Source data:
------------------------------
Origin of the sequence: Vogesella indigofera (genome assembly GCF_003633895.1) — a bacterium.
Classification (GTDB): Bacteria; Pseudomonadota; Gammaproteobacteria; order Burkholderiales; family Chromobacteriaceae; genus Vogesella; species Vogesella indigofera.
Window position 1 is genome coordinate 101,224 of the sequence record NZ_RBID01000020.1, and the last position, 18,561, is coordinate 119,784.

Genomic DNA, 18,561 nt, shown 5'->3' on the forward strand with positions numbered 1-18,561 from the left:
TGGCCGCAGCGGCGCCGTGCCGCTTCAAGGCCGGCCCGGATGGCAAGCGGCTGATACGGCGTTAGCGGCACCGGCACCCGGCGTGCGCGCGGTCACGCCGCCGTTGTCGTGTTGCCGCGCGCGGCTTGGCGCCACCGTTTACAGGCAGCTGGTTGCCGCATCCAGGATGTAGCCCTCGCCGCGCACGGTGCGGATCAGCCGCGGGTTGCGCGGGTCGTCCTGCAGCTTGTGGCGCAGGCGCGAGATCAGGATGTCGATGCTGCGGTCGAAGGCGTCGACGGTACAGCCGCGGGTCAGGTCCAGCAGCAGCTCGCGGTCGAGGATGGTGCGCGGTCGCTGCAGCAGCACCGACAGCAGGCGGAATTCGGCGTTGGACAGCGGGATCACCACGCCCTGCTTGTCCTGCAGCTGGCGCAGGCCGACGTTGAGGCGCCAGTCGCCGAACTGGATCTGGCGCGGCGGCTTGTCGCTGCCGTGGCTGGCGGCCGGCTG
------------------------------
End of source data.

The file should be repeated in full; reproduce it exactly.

Origin of the sequence: Vogesella indigofera (genome assembly GCF_003633895.1) — a bacterium.
Classification (GTDB): Bacteria; Pseudomonadota; Gammaproteobacteria; order Burkholderiales; family Chromobacteriaceae; genus Vogesella; species Vogesella indigofera.
Window position 1 is genome coordinate 101,224 of the sequence record NZ_RBID01000020.1, and the last position, 18,561, is coordinate 119,784.

Genomic DNA, 18,561 nt, shown 5'->3' on the forward strand with positions numbered 1-18,561 from the left:
TGGCCGCAGCGGCGCCGTGCCGCTTCAAGGCCGGCCCGGATGGCAAGCGGCTGATACGGCGTTAGCGGCACCGGCACCCGGCGTGCGCGCGGTCACGCCGCCGTTGTCGTGTTGCCGCGCGCGGCTTGGCGCCACCGTTTACAGGCAGCTGGTTGCCGCATCCAGGATGTAGCCCTCGCCGCGCACGGTGCGGATCAGCCGCGGGTTGCGCGGGTCGTCCTGCAGCTTGTGGCGCAGGCGCGAGATCAGGATGTCGATGCTGCGGTCGAAGGCGTCGACGGTACAGCCGCGGGTCAGGTCCAGCAGCAGCTCGCGGTCGAGGATGGTGCGCGGTCGCTGCAGCAGCACCGACAGCAGGCGGAATTCGGCGTTGGACAGCGGGATCACCACGCCCTGCTTGTCCTGCAGCTGGCGCAGGCCGACGTTGAGGCGCCAGTCGCCGAACTGGATCTGGCGCGGCGGCTTGTCGCTGCCGTGGCTGGCGGCCGGCTG